Oftentimes these stories begin with me begrudgingly agreeing to host a ride. Not so much this time, although getting to the point of actually executing it was entirely different. The whole notion of the “Dam Tennessee Ride” came out of me trial testing our “Long Hauler” Auxiliary Fuel System Kit on the then-new 2020 Kawasaki STX 160LX over two years ago.
Having already pushed the STX over 180 miles on a single trip using the tank system, I thought a more grueling test was pertinent so I launched well before daybreak and successfully traveled 443 miles on a single day. Doing so required keeping the naturally-aspirated Kawasaki pinned wide open for most of the day. Yet, after 12 hours, pushing the ski to near-empty at half way, we came back home victorious.
This feat got the conversation going. “When are you going to do that ride again?” folks would ask. I hadn’t really planned a “return trip” but was up for it. After a hurricane in Louisiana and restricted travel bans, an impromptu date was scheduled, February 25th, 2022. Then the rains came. Tennessee’s Cumberland River valley swelled nearly a dozen feet and the river churned frothy and littered with debris.
Even the TVA (Tennessee Valley Authority) took the extra measure of padlocking the gates to the launch ramps. “Sorry guys,” I stated in an Instagram video. “The ride ain’t happening.” Many asked to push it back a month, which I obliged. Unfortunately, temperatures were still struggling to raise above 50-degrees and the planned date of Friday, March 25th looked to be a chilly one.
The half dozen enough to join me were equally as daring as they were bonkers. Chris Stone drove down from Illinois with his Ultra 310X. Chris had our auxiliary fuel kit equipped and a spare jerry can, giving him at a very best well over 36 gallons of capacity. BJ Doolittle had come up from Texas with his heavily modified RXT-X but was struggling to get a problematic iBR module to operate correctly.
Dean Adler, who had joined me on our previous Panhandle ride, came down from Michigan with his GTX 230 and handmade rack holding three Jaz Racing fuel jugs. Doug Meyung drove down from Kentucky with his new ’22 GP1800R HO without his snowboarding pants. He donned every scrap of clothing he had with him, but by the end of the day, his exposed legs were deep purple.
RJ Whitford drove in from Minnesota with his GTX Limited 300 exemplifying the Boy Scout’s motto of “Be Prepared.” RJ’s Sea-Doo was chocked to the gills with every tool and spare item you could’ve needed on such a journey. I, of course, was aboard The Watercraft Journal’s ’21 RXP-X 300 equipped with twin Sure Can gas cans heavily strapped to a LinQ-equipped Kool PWC Stuff rack.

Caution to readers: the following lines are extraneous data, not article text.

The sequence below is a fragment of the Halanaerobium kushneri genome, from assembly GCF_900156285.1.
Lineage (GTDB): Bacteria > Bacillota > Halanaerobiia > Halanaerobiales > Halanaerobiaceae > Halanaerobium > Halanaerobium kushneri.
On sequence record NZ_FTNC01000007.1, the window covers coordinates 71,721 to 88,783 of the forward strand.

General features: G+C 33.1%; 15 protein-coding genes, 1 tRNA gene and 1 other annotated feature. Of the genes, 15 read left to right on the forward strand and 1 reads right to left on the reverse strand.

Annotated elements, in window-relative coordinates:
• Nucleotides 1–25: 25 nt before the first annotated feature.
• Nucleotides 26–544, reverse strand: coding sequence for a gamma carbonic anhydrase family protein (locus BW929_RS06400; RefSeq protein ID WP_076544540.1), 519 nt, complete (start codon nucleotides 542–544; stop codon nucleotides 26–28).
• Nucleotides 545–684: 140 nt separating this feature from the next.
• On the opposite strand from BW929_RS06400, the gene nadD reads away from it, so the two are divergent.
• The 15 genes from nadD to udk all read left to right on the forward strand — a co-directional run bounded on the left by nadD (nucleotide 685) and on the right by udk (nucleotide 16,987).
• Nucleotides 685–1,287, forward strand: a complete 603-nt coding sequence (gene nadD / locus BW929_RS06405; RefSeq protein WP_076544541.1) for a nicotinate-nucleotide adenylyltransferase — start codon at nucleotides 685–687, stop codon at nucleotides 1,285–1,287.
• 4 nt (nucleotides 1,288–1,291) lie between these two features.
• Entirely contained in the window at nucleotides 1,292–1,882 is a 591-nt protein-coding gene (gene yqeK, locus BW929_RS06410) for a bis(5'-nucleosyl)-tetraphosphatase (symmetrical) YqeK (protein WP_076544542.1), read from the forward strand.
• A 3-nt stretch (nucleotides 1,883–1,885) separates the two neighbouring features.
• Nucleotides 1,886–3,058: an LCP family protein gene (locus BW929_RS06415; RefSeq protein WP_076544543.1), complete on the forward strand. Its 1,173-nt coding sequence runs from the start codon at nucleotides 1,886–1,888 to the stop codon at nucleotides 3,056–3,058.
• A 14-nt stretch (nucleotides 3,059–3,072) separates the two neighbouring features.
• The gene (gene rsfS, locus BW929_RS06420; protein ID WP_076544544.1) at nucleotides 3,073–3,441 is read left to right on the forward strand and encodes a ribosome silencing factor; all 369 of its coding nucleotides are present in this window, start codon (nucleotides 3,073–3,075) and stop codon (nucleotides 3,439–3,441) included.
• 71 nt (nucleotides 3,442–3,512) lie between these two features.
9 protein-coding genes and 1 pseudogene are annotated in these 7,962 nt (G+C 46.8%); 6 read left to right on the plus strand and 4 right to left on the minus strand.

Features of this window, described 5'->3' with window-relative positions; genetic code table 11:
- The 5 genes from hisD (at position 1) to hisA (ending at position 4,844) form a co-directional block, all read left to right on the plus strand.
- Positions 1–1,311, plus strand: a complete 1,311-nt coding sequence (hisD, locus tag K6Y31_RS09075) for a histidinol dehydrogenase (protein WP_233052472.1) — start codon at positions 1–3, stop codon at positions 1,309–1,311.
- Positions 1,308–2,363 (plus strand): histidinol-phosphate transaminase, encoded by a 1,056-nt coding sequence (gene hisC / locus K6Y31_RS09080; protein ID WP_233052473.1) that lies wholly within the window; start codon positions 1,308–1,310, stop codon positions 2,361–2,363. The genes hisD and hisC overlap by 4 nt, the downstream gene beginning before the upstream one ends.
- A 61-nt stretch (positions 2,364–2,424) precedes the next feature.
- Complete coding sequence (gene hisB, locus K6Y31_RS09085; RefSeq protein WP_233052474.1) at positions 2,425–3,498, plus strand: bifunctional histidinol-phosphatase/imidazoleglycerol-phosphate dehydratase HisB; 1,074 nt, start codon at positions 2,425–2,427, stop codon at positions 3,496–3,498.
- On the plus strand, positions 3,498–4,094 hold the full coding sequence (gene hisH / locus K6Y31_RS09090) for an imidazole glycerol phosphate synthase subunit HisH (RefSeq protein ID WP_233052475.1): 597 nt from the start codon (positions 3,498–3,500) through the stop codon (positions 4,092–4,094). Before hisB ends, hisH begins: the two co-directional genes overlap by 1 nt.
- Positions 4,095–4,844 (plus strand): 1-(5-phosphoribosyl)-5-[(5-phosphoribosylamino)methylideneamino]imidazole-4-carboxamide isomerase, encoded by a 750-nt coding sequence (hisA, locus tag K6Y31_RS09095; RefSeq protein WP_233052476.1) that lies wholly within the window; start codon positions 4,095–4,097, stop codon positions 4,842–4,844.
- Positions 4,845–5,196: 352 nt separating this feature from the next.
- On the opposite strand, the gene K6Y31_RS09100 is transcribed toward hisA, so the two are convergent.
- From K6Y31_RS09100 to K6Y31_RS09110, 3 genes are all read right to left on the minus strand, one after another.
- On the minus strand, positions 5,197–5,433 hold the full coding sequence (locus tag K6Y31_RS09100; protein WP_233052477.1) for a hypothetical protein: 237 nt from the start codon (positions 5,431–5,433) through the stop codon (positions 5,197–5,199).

Leaving at 6:30am didn’t happen, as Dean and BJ fought to get the iBR motor to work. Burning precious daylight, Dean wished BJ the best and raced down the ramp. Wanting to make up time, we raced down the Cumberland towards Nashville’s downtown riverfront. The skyscrapers crept into view above the cliff faces and soon sped past and as approached Rock Harbor Marina.
Filling up here was necessary as the more optimal stop, Clarksville Marina some 30 miles down river, wouldn’t open its doors for another two hours. Stopping before the lock meant we could run faster and try to catch up a few minutes. The automated pump generously splashed 93 octane with a swipe of the credit card. This would be the last premium grade fuel we would find all day.
Northwest of Nashville is Ashland City, marked by high-stretching cliffs and rolling hillsides. It wasn’t long before Clarksville Lock & Dam came into view. A few tugs of the alarm chain failed to beckon the lock master, so I got on the phone (thank goodness I had some cellular signal) and asked him to open the gates. Amazed to see five PWC in 40-degree weather loaded to the gills, he opened up.
Locking through took little time and we were back on our way. Again, because Clarksville Marina was closed, we hoped to reach Lake Barkley Marina another 80 miles up into Kentucky. The goal was not to replicate my previous 440 miles but reach Land Between The Lakes and double back, totaling roughly 380 miles. Calculating the mpg of our other riders, I knew already that wasn’t going to happen.